Eurozone inflation surged to the highest rate for 16 years on the back of sharply higher oil prices as consumer spending in the 15-country region showed further signs of weakness.
Annual inflation in the eurozone reached 3.6 per cent in May, according to official data released on Friday, up from 3.3 per cent in the previous month. That appeared to rule out any chance of an early cut in interest rates by the European Central Bank, which aims to keep inflation “below but close” to 2 per cent.
Evidence also emerged that higher prices were wreaking economic damage by forcing households to retrench. Germany reported a surprise 1.7 per cent drop in April retail sales, extending a 2.2 per cent fall in March.
This week, the European Commission reported eurozone consumer confidence had plunged in May to its lowest level for almost three years.
As well as driving inflation higher, the soaring cost of fuel has led to Europe-wide protests this week – with fishermen blocking ports in France and on Friday giving out fish free in Madrid.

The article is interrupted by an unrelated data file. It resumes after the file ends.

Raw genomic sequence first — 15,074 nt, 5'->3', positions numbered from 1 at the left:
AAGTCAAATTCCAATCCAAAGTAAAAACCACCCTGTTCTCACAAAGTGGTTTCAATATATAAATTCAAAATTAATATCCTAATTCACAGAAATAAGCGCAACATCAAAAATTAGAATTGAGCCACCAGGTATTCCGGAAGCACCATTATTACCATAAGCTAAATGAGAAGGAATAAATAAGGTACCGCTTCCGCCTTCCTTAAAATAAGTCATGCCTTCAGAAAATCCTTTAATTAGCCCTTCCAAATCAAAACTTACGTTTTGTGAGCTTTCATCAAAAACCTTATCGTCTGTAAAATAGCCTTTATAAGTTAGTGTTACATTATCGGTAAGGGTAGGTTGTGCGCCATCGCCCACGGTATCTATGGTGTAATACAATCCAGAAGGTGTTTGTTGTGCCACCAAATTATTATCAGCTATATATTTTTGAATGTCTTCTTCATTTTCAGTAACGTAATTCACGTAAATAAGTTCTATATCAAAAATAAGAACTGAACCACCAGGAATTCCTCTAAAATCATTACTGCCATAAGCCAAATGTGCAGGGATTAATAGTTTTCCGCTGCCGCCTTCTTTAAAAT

The rising cost of fuel “eats into real purchasing power and transfers income from the eurozone to oil exporters, and that reduces income left for spending”, said Dirk Schumacher at Goldman Sachs.
German retail sales data are notoriously unreliable and could be revised substantially. But they seem to dash hopes that a revival in consumer spending in Europe’s largest economy will reduce its exposure to global economic storms.
To date, Germany’s economic recovery has been driven by exports and investment spending.
The ECB, which celebrates its 10th birthday on Monday, is likely to strike a hawkish tone after its meeting to set interest rates later next week.
It has kept its main rate unchanged at 4 per cent since last June – and economists expected it to remain on hold for some time.
Axel Weber, Germany’s Bundesbank president, said central bankers had popular support in their battle against inflation, arguing that the public had “had faith” in their “ability to deliver price stability” since the launch of the euro.
This week, Mr Weber had even raised the possibility of higher interest rates. But in a speech in Frankfurt he struck a more conciliatory tone.
While people were expecting higher inflation rates in the short term, expectations about the longer term “have increased only slightly and remain close to 2 per cent”, he argued. That showed the single eurozone monetary policy “remains credible”, he said.
By Ralph Atkins in Frankfurt
Published: May 30 2008
Source: Financial Times